EU Consultations on Competition Best Practices and Hearing Officer Procedure - WilmerHale's Comments

EU Consultations on Competition Best Practices and Hearing Officer Procedure - WilmerHale's Comments

Publications

At the end of 2009, the European Commission published three documents on:

  • Best Practices for EU Antitrust/Competition Proceedings;
  • Best Practices for the Submission of Economic Evidence in Antitrust/Competition and Merger Cases; and
  • Guidance on the Procedures of the European Commission's "Hearing Officers".

Comments were invited by 3 March 2010.

The WilmerHale Antitrust and Competition Group has submitted such comments, which may be accessed by clicking here.

The main themes of our comments are as follows:

1. Given the many different procedures involved and various European Commission guidance notes thereon, we suggest that it is time for a consolidated procedural rule publication by the Commission, together with a "route map" for third parties as to what to use when (para. 4; all references here are to our comments).

2. We note that much of the Best Practices for EU Antitrust/Competition Proceedings is confirmatory of existing practice, but welcome several of the initiatives put forward. For example, that senior DG Competition management will attend the Commission's Hearing in a case continuously (para. 20) and that all elements of importance for any subsequent calculation of fines will be included in a Statement of Objections (paras. 17-18).

3. However, we have focused on a number of important underlying issues about the Commission's approach, which we think need addressing. For example:

      • We suggest that the Commission should abandon its apparent scepticism as to the abuse of legal professional privilege and respect its use as a fundamental tenet of democracy (paras. 29-36).
      • We also suggest that there should be more transparency on how economic and other legal assessments are brought together in the decision-making process of the Commission. Notably, the Commission should explain more how to deal with apparently divergent demands from a Commission's case team, with a suggested standard process of meeting with the Head of Unit of the case team and the Chief Economist or his Deputy to clarify issues as appropriate (paras. 5, 43, 66-70).
      • Investigative choices on how to review a case should be proportionate to the issue and context in question. Notably, if an issue can be economically assessed without extensive econometric studies, that should be done, because these economic data requests are now becoming frequent and can be both very time consuming and very expensive (para. 61).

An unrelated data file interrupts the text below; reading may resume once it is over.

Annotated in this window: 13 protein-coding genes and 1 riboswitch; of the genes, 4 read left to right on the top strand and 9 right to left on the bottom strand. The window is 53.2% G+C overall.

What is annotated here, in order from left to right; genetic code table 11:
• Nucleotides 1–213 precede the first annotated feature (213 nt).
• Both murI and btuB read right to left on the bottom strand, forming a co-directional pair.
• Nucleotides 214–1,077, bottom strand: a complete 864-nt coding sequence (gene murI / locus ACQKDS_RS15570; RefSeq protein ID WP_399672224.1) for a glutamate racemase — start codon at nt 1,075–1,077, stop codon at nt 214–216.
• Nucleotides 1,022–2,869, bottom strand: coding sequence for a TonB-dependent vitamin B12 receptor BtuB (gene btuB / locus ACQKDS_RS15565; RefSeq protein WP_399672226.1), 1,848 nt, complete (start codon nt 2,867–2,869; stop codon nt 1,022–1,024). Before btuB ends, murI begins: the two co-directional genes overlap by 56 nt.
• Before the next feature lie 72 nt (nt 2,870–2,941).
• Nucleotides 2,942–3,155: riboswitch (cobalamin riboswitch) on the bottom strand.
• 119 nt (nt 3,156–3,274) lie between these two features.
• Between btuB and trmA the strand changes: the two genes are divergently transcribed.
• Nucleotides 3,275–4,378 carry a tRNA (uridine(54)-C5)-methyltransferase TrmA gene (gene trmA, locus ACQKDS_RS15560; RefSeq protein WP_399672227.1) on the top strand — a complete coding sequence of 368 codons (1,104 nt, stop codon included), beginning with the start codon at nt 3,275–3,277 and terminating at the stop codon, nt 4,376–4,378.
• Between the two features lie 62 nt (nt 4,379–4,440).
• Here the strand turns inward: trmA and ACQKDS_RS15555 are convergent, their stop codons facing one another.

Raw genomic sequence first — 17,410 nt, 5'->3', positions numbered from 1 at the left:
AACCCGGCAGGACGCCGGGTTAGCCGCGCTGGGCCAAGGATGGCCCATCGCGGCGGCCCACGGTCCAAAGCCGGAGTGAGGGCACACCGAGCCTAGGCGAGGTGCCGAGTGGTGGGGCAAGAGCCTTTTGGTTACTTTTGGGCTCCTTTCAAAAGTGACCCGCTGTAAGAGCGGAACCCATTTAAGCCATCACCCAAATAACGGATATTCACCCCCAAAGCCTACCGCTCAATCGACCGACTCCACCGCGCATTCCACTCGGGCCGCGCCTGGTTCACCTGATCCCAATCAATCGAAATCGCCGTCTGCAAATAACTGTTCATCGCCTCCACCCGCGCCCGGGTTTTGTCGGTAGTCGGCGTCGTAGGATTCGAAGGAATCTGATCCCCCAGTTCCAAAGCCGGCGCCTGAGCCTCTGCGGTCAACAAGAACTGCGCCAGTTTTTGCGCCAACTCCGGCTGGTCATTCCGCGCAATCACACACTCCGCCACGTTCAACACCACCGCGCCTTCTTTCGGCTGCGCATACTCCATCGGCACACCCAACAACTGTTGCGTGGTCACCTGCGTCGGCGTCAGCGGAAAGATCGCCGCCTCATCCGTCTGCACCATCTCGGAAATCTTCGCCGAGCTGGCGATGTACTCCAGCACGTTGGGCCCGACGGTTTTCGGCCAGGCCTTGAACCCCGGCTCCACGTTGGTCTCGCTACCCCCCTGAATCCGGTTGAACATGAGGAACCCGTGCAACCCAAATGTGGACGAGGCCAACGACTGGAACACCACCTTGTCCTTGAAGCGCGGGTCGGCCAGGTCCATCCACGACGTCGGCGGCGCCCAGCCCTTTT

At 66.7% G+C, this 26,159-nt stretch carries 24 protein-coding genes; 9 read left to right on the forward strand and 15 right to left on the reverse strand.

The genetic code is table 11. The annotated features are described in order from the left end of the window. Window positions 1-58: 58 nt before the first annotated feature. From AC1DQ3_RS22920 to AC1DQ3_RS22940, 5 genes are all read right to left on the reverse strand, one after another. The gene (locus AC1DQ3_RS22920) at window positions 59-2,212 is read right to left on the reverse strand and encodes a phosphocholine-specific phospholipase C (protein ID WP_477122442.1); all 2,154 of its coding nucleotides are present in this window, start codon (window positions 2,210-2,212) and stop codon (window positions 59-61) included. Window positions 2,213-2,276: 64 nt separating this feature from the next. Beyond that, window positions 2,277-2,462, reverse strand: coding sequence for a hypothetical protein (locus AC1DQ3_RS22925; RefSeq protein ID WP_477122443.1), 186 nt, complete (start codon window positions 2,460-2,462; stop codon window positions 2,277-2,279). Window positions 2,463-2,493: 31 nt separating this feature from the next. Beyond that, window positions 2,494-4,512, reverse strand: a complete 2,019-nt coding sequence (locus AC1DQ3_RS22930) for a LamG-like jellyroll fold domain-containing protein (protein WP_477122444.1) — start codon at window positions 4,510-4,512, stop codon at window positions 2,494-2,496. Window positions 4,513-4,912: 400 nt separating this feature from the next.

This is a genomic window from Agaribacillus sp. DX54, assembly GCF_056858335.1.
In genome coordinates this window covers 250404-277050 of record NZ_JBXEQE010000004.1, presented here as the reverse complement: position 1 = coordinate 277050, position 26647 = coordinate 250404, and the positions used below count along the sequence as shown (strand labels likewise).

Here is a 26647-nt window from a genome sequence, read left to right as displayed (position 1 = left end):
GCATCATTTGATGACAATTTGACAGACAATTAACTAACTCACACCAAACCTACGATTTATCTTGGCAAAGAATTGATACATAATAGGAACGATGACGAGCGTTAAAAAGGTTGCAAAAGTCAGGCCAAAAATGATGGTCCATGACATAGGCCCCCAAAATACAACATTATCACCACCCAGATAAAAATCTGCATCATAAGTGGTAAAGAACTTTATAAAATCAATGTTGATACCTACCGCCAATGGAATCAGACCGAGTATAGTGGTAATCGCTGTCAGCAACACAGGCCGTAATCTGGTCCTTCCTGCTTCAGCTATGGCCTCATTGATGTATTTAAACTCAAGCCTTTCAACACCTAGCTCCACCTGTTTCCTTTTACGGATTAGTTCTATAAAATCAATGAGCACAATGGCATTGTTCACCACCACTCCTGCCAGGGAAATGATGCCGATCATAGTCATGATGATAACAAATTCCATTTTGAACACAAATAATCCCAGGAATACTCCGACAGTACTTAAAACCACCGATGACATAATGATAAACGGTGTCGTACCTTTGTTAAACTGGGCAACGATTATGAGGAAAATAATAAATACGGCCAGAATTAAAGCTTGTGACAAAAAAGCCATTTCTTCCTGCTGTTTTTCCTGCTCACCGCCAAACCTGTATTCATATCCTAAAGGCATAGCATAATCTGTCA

• We also suggest that considerable effort should be made to use the existing and readily available data, rather than data prepared specially for the proceedings, since the loss of time in the proceedings and the huge cost of "cleaning" such data for econometric studies is often unacceptable (paras. 62-63).
      • We suggest that the Commission should expand the role of the Hearing Officers in its competition proceedings and openly recognize their role to protect procedural rights before the issue of Statement of Objections, not just after. Notably, the rights of the defence cannot be lost in the "initial investigative" phase, then to be recovered in the phase of Hearing after the Statement of Objections. We suggest renaming them "Procedural Officers" to reflect the symbolic change of attitude (paras. 37-38 and 73-77).
      • We think that there should be no question of it being held against the defence on appeal that the defence did not raise a matter before the Hearing Officer. Rather, the Commission should emphasise that DG Competition considers it entirely normal for a party to raise issues with the Hearing Officer wherever it appears relevant (paras. 78 and 80).

4. We also suggest that the Commission's approach to electronic discovery (searches of company data) should be discussed further and dealt with in the Best Practices on Antitrust/Competition Proceedings, in particular the practice of copying computer hard discs even though that may mean taking material which is (i) not within the scope of the investigation; (ii) privileged; and (iii) "private" (paras. 24 -28).

5. In general, we welcome the Best Practices on Economic Evidence and their objective to establish a targeted quality standard both for DG Competition, the defence and third parties. We welcome DG Competition's statement that it will apply these Best Practices as well as ask companies engaged in Commission proceedings to follow them (para. 48).

6. We welcome the idea that the Hearing in a Commission proceeding should be built up in importance, with senior DG Competition management present throughout, in addition to the case team. We think more could be done to make such Hearings effective; for example, it would be useful if Replies to Statements of Objections were provided to other defence parties (paras. 40-42 and 90).

7. Finally, we note the discussion about confidential materials in proceedings, "negotiated disclosure" procedures and data rooms, whereby defined lawyers and economists would be given access to all such material subject to confidentiality obligations. These raise delicate issues of confidentiality, the right of a company (not just its advisers) to know the case against it and the need for efficiency, but it is useful to see these topics raised for further debate (para. 19).

Clearly, many other points are made in our comments. It is understood that the Commission has now received some 60 comments from interested parties and will be considering its reaction in the months to come.

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